Contempt for the other side has little to do with policy

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It has almost become a cliché to state that we are living through unprecedented times. As Covid-19 continues its merciless resurgence, and the soon-to-be former president desperately tries to overturn a democratic election in what can only be described as a dictatorial coup attempt, it’s understandable that many of us would like to simply take a break from politics, unplug and unwind over the holidays as we hope for a return to relative normalcy under the incoming Biden administration.

Yeah… that would be nice, wouldn’t it?

Ousting the orange authoritarian was a big deal — an incredible amount of needless human suffering will likely be prevented as a result, and it may well have saved the project of constitutional democracy as we know it — but it isn’t necessarily going to put us back on track towards a more free, just, and prosperous future, given the damage that has already been done. …


Extraordinary claims require extraordinary evidence

The Patterson-Gimlin “Bigfoot.” More credible than most of the president’s claims.

There’s a group of people I used to hold in contempt, for whom I now feel a higher degree of respect and sympathy. I’m talking about Bigfooters, or “Squatchers,” or whatever you want to call the folks who passionately hunt for the elusive cryptid. I owe them an apology.

Don’t get me wrong, I’m still not a believer. In fact, I’m an obstinately skeptical person by nature. If I were walking through an old Civil War cemetery at night and suddenly saw a mustachioed Union commander standing before me, my first thought would be that I was hallucinating, not that I was actually witnessing the apparition of a dead soul. I used to have a framed, autographed picture of Agent Scully hanging in my bedroom (purely because I admired her skepticism, of course). …


If the latter isn’t settled, the former is irrelevant

Photo by Lucas Franco

The fundamental question Americans face at the ballot box this year is whether the United States should continue the project of liberal democracy, or if we should follow in the footsteps of Russia, Hungary, Venezuela, and other nations run by authoritarian strongmen. I sincerely wish this were an exaggeration. Unfortunately, the Trump presidency has only continued raising red flag after red flag. The world leaders Trump admires, and the policies he’s attempting to replicate, are overwhelmingly authoritarian.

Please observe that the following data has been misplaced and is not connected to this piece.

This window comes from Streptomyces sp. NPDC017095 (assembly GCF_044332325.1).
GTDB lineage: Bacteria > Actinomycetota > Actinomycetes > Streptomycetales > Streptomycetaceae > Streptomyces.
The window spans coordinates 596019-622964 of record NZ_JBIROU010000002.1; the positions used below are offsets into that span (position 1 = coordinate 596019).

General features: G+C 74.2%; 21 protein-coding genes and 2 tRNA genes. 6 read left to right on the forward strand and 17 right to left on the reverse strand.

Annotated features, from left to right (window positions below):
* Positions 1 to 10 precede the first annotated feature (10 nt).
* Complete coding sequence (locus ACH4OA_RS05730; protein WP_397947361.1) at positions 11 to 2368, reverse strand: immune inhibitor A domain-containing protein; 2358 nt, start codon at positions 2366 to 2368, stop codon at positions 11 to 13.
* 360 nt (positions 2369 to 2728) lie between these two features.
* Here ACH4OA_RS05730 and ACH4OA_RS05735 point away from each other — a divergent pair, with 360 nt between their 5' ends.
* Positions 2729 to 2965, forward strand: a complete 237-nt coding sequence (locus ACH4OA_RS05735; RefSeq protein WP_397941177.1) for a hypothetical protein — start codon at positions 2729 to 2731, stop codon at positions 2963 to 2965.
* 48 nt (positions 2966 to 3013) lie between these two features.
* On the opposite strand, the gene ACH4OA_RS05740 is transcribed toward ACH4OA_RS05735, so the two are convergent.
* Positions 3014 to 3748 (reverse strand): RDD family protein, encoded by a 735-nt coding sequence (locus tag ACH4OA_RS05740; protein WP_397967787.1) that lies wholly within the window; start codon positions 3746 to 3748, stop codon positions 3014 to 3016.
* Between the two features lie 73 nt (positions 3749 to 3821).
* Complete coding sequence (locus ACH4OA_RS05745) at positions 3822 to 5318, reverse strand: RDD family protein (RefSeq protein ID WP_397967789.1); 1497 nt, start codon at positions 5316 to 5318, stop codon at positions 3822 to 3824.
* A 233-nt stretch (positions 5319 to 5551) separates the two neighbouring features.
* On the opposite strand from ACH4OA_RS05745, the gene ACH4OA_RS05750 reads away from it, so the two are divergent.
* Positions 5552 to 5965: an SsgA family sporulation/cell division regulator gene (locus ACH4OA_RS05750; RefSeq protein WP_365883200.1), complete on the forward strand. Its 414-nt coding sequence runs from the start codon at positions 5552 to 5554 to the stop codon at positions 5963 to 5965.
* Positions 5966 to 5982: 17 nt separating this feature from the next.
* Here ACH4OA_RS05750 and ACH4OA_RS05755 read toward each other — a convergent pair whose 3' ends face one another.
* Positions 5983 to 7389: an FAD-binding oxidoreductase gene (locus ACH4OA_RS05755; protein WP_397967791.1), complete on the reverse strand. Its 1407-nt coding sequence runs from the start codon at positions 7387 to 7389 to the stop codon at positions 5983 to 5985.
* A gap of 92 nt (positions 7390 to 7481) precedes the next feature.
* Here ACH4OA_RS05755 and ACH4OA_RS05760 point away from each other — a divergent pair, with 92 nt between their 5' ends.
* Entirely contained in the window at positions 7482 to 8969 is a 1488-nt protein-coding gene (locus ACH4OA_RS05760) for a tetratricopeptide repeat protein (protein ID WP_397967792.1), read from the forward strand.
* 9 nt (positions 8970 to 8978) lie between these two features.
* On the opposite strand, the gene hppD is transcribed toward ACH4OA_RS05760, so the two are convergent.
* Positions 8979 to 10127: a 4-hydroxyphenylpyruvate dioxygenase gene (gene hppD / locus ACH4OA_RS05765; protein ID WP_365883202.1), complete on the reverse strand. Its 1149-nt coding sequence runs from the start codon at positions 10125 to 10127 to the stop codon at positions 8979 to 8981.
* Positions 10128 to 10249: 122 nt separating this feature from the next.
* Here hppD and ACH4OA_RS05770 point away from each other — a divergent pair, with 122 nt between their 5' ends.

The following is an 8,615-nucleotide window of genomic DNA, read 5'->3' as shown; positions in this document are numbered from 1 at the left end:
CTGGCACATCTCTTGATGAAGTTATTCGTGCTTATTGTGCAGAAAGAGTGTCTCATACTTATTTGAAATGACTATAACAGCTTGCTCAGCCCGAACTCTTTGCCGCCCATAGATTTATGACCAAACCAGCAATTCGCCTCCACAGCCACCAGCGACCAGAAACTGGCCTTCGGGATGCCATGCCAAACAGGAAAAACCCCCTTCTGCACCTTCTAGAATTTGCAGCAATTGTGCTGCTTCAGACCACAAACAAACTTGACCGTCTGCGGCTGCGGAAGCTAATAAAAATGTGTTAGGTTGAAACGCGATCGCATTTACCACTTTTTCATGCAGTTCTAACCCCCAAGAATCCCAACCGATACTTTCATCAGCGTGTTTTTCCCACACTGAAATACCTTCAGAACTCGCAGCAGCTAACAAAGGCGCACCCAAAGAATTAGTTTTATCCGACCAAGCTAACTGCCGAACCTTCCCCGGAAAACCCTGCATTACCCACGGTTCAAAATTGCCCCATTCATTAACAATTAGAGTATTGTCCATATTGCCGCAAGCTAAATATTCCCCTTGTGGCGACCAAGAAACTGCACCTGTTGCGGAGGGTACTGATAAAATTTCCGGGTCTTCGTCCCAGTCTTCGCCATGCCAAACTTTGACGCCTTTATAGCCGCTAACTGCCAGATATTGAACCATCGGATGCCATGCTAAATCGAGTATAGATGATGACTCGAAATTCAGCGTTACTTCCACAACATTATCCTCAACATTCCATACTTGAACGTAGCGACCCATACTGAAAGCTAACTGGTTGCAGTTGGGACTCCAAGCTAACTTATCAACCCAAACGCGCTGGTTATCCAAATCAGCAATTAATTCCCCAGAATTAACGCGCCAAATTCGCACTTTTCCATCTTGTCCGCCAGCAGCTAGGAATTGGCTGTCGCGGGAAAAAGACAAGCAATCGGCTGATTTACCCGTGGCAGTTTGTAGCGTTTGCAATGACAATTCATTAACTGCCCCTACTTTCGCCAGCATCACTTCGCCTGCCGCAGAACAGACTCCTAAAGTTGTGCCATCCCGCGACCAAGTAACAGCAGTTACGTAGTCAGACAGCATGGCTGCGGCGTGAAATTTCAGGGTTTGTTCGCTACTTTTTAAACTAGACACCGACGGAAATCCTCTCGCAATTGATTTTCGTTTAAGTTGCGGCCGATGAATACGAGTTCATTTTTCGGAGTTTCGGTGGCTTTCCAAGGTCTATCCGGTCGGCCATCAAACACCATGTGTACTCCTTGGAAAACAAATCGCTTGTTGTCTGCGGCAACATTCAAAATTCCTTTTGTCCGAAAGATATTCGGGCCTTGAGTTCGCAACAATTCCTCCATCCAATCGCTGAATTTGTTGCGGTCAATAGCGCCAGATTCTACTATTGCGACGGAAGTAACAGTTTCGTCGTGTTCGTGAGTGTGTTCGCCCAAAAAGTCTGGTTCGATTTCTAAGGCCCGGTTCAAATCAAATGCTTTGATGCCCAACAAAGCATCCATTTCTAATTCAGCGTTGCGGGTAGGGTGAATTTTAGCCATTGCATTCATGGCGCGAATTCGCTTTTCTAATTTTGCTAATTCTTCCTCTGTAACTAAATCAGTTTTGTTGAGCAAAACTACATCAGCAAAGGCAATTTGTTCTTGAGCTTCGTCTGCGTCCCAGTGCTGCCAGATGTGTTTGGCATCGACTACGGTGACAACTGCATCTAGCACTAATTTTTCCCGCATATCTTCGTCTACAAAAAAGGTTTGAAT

In light of this, it’s time we started paying more attention to where our politicians sit on the liberal-authoritarian continuum, rather than how far “left” or “right” they happen to be. …


What really has a chilling effect on speech?

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Everyone has that one uncle…

There’s a term that originally comes from the field of social psychology, but has since been co-opted by right-wing internet people. The term is “virtue signaling.” It’s typically used to mean something like “political correctness,” or the act of being sanctimonious about a particular social issue so that one can feel morally or intellectually superior to others. While I can see why some people might find this kind of thing annoying, I tend to worry much more about the opposite extreme, or what I guess you’d call “malice signaling.”

This is the act of being the most obnoxious, mean-spirited jerk you can possibly be, going out of your way to offend people and hurt their feelings, mostly online. Why? Maybe just for the hell of it. Maybe out of genuine prejudice and resentment towards others. Maybe because it makes insecure men feel like tough guys (and yes, it is mostly guys who do this). …


Vote for the one who will do the most good

A person who plans to raise your living standards (left) and a person who plans to lower them (right). (Source: AP)

What if the way we’ve been conditioned to judge presidential candidates is all wrong?

U.S. presidential politics leans heavily on personality. This fact was on gross display during the last debate (if you can even call it that), where an old man and a preteen boy in an old man’s body rambled, yelled, and scoffed at each other for 90 minutes while hardly saying anything of substance. Joe Biden was able to land a few rhetorical jabs on the president. But why does this matter?